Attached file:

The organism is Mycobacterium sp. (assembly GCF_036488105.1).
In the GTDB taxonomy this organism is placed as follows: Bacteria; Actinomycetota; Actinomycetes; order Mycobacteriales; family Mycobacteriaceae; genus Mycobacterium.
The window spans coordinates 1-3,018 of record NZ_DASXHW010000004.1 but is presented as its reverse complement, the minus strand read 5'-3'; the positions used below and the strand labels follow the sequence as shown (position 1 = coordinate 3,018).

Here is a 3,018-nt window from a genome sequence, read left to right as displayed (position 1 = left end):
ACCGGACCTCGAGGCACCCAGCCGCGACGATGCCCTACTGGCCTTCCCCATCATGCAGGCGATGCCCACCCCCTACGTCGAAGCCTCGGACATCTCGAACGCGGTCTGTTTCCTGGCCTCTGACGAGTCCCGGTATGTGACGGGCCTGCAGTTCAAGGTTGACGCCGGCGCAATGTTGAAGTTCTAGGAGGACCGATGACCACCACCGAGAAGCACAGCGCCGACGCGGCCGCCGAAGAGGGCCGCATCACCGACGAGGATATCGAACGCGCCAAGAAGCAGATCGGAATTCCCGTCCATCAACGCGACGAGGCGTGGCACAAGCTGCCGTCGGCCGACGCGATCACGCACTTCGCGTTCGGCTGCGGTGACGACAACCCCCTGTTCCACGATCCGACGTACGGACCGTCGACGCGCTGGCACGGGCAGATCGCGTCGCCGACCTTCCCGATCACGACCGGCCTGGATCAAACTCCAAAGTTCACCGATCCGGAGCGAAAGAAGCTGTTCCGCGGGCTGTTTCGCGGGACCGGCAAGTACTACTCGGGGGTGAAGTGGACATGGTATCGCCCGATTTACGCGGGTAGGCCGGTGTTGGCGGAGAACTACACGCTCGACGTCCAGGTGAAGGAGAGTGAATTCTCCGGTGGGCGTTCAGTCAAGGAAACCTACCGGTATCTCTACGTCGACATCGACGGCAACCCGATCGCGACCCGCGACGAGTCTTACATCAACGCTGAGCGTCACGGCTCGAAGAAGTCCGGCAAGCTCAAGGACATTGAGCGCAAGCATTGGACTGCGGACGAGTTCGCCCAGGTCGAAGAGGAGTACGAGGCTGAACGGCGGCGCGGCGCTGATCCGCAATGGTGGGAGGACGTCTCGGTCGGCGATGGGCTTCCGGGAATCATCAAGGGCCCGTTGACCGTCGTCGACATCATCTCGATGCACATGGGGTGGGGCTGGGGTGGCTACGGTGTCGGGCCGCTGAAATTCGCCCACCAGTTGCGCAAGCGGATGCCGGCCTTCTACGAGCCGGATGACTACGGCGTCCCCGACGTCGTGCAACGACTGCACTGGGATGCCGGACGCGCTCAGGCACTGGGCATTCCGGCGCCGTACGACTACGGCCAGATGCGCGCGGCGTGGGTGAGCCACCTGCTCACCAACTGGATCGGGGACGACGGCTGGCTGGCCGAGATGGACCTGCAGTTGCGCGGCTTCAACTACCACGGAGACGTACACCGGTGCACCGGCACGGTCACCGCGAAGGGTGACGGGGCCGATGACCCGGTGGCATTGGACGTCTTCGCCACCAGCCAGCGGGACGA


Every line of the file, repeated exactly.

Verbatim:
The organism is Mycobacterium sp. (assembly GCF_036488105.1).
In the GTDB taxonomy this organism is placed as follows: Bacteria; Actinomycetota; Actinomycetes; order Mycobacteriales; family Mycobacteriaceae; genus Mycobacterium.
The window spans coordinates 1-3,018 of record NZ_DASXHW010000004.1 but is presented as its reverse complement, the minus strand read 5'-3'; the positions used below and the strand labels follow the sequence as shown (position 1 = coordinate 3,018).

Here is a 3,018-nt window from a genome sequence, read left to right as displayed (position 1 = left end):
ACCGGACCTCGAGGCACCCAGCCGCGACGATGCCCTACTGGCCTTCCCCATCATGCAGGCGATGCCCACCCCCTACGTCGAAGCCTCGGACATCTCGAACGCGGTCTGTTTCCTGGCCTCTGACGAGTCCCGGTATGTGACGGGCCTGCAGTTCAAGGTTGACGCCGGCGCAATGTTGAAGTTCTAGGAGGACCGATGACCACCACCGAGAAGCACAGCGCCGACGCGGCCGCCGAAGAGGGCCGCATCACCGACGAGGATATCGAACGCGCCAAGAAGCAGATCGGAATTCCCGTCCATCAACGCGACGAGGCGTGGCACAAGCTGCCGTCGGCCGACGCGATCACGCACTTCGCGTTCGGCTGCGGTGACGACAACCCCCTGTTCCACGATCCGACGTACGGACCGTCGACGCGCTGGCACGGGCAGATCGCGTCGCCGACCTTCCCGATCACGACCGGCCTGGATCAAACTCCAAAGTTCACCGATCCGGAGCGAAAGAAGCTGTTCCGCGGGCTGTTTCGCGGGACCGGCAAGTACTACTCGGGGGTGAAGTGGACATGGTATCGCCCGATTTACGCGGGTAGGCCGGTGTTGGCGGAGAACTACACGCTCGACGTCCAGGTGAAGGAGAGTGAATTCTCCGGTGGGCGTTCAGTCAAGGAAACCTACCGGTATCTCTACGTCGACATCGACGGCAACCCGATCGCGACCCGCGACGAGTCTTACATCAACGCTGAGCGTCACGGCTCGAAGAAGTCCGGCAAGCTCAAGGACATTGAGCGCAAGCATTGGACTGCGGACGAGTTCGCCCAGGTCGAAGAGGAGTACGAGGCTGAACGGCGGCGCGGCGCTGATCCGCAATGGTGGGAGGACGTCTCGGTCGGCGATGGGCTTCCGGGAATCATCAAGGGCCCGTTGACCGTCGTCGACATCATCTCGATGCACATGGGGTGGGGCTGGGGTGGCTACGGTGTCGGGCCGCTGAAATTCGCCCACCAGTTGCGCAAGCGGATGCCGGCCTTCTACGAGCCGGATGACTACGGCGTCCCCGACGTCGTGCAACGACTGCACTGGGATGCCGGACGCGCTCAGGCACTGGGCATTCCGGCGCCGTACGACTACGGCCAGATGCGCGCGGCGTGGGTGAGCCACCTGCTCACCAACTGGATCGGGGACGACGGCTGGCTGGCCGAGATGGACCTGCAGTTGCGCGGCTTCAACTACCACGGAGACGTACACCGGTGCACCGGCACGGTCACCGCGAAGGGTGACGGGGCCGATGACCCGGTGGCATTGGACGTCTTCGCCACCAGCCAGCGGGACGA